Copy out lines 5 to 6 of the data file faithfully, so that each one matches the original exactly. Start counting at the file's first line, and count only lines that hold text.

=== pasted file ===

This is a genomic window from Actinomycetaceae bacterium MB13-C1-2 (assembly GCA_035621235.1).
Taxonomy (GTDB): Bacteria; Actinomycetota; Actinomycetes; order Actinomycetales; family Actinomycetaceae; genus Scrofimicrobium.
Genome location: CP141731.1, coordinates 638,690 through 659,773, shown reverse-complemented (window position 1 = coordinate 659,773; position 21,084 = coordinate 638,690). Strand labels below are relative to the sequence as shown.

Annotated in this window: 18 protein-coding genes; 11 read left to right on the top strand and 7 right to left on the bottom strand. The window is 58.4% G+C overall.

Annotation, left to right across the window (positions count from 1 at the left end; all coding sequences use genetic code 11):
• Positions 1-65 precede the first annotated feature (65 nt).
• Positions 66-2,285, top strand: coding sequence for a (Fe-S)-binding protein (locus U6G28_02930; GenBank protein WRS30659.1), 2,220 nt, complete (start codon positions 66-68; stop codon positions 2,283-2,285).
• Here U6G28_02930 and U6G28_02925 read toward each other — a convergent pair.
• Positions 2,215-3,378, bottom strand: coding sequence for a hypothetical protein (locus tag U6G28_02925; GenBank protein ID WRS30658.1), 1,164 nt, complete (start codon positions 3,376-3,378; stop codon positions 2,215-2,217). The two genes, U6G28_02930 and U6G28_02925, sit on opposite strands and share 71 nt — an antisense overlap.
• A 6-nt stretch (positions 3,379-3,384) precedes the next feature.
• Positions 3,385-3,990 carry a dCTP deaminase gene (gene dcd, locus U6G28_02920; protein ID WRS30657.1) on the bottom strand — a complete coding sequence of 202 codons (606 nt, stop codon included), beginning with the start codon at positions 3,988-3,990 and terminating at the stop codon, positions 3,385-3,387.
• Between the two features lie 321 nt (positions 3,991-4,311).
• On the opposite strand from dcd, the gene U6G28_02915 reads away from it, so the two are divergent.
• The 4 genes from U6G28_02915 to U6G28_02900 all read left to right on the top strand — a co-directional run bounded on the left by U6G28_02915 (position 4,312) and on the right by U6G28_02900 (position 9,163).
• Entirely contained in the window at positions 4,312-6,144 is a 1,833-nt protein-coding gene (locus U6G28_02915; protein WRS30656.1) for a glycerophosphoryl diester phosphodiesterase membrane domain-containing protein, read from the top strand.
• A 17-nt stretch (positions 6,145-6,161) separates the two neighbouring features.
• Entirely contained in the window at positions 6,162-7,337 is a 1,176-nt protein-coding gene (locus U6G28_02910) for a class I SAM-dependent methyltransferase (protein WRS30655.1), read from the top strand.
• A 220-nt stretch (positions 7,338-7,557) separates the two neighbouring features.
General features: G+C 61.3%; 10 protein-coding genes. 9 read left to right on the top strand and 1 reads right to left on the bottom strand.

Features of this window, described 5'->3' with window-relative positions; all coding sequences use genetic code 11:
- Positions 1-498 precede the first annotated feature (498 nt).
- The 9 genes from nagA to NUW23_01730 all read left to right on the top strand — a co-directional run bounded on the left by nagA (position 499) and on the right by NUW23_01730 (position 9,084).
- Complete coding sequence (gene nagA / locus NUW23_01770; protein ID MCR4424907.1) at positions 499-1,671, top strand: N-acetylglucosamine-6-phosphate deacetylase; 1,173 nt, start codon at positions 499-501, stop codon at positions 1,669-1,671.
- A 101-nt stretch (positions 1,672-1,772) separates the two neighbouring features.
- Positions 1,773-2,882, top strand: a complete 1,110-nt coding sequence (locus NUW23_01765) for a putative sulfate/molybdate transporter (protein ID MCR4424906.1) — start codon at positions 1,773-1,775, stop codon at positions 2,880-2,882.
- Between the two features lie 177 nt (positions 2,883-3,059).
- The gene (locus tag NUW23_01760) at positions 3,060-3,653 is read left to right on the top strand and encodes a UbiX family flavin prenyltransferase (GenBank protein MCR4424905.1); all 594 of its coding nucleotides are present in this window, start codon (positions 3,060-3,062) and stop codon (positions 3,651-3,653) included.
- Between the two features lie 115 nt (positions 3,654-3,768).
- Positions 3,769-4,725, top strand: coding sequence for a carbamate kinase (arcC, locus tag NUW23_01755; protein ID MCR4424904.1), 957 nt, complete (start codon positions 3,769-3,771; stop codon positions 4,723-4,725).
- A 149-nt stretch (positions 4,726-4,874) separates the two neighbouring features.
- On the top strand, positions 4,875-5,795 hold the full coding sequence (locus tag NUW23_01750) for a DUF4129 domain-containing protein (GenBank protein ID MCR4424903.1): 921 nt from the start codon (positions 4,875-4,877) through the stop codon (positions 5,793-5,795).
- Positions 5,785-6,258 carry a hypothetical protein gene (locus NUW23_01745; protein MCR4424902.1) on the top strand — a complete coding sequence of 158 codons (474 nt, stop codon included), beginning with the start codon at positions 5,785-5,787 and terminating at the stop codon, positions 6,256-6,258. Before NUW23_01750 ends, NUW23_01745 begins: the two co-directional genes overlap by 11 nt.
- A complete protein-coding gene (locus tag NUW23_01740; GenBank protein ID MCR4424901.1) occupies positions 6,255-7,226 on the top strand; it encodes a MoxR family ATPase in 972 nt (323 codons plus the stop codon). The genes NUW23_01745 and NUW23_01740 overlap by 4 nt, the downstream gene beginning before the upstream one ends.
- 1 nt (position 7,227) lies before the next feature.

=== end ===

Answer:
Annotation, left to right across the window (positions count from 1 at the left end; all coding sequences use genetic code 11):
• Positions 1-65 precede the first annotated feature (65 nt).